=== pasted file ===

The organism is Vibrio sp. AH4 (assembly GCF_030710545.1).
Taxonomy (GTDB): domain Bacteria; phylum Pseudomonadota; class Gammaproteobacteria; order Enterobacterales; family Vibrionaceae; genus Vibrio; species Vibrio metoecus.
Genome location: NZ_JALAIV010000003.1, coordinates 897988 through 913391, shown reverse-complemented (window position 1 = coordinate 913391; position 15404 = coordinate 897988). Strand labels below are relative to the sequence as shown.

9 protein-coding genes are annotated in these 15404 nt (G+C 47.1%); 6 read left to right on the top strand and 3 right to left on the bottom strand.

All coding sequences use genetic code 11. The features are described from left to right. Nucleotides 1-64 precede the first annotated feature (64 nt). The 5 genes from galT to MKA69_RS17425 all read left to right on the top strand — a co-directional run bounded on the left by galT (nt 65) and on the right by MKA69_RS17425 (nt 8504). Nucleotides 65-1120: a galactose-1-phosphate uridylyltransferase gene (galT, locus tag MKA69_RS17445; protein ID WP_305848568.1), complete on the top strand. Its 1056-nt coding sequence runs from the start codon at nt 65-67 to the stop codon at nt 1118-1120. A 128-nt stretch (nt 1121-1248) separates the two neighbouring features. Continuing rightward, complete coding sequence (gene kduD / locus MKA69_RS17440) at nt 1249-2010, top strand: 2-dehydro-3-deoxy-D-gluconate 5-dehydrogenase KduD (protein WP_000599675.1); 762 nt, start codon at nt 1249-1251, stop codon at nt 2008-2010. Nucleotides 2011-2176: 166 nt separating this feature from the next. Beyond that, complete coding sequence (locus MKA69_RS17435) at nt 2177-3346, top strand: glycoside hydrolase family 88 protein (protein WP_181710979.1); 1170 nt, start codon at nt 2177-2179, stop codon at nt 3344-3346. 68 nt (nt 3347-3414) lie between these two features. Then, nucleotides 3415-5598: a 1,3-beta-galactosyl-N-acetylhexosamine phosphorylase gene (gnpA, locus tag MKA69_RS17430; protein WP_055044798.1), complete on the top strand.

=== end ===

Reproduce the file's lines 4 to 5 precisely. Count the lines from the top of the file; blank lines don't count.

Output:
9 protein-coding genes are annotated in these 15404 nt (G+C 47.1%); 6 read left to right on the top strand and 3 right to left on the bottom strand.

All coding sequences use genetic code 11. The features are described from left to right. Nucleotides 1-64 precede the first annotated feature (64 nt). The 5 genes from galT to MKA69_RS17425 all read left to right on the top strand — a co-directional run bounded on the left by galT (nt 65) and on the right by MKA69_RS17425 (nt 8504). Nucleotides 65-1120: a galactose-1-phosphate uridylyltransferase gene (galT, locus tag MKA69_RS17445; protein ID WP_305848568.1), complete on the top strand. Its 1056-nt coding sequence runs from the start codon at nt 65-67 to the stop codon at nt 1118-1120. A 128-nt stretch (nt 1121-1248) separates the two neighbouring features. Continuing rightward, complete coding sequence (gene kduD / locus MKA69_RS17440) at nt 1249-2010, top strand: 2-dehydro-3-deoxy-D-gluconate 5-dehydrogenase KduD (protein WP_000599675.1); 762 nt, start codon at nt 1249-1251, stop codon at nt 2008-2010. Nucleotides 2011-2176: 166 nt separating this feature from the next. Beyond that, complete coding sequence (locus MKA69_RS17435) at nt 2177-3346, top strand: glycoside hydrolase family 88 protein (protein WP_181710979.1); 1170 nt, start codon at nt 2177-2179, stop codon at nt 3344-3346. 68 nt (nt 3347-3414) lie between these two features. Then, nucleotides 3415-5598: a 1,3-beta-galactosyl-N-acetylhexosamine phosphorylase gene (gnpA, locus tag MKA69_RS17430; protein WP_055044798.1), complete on the top strand.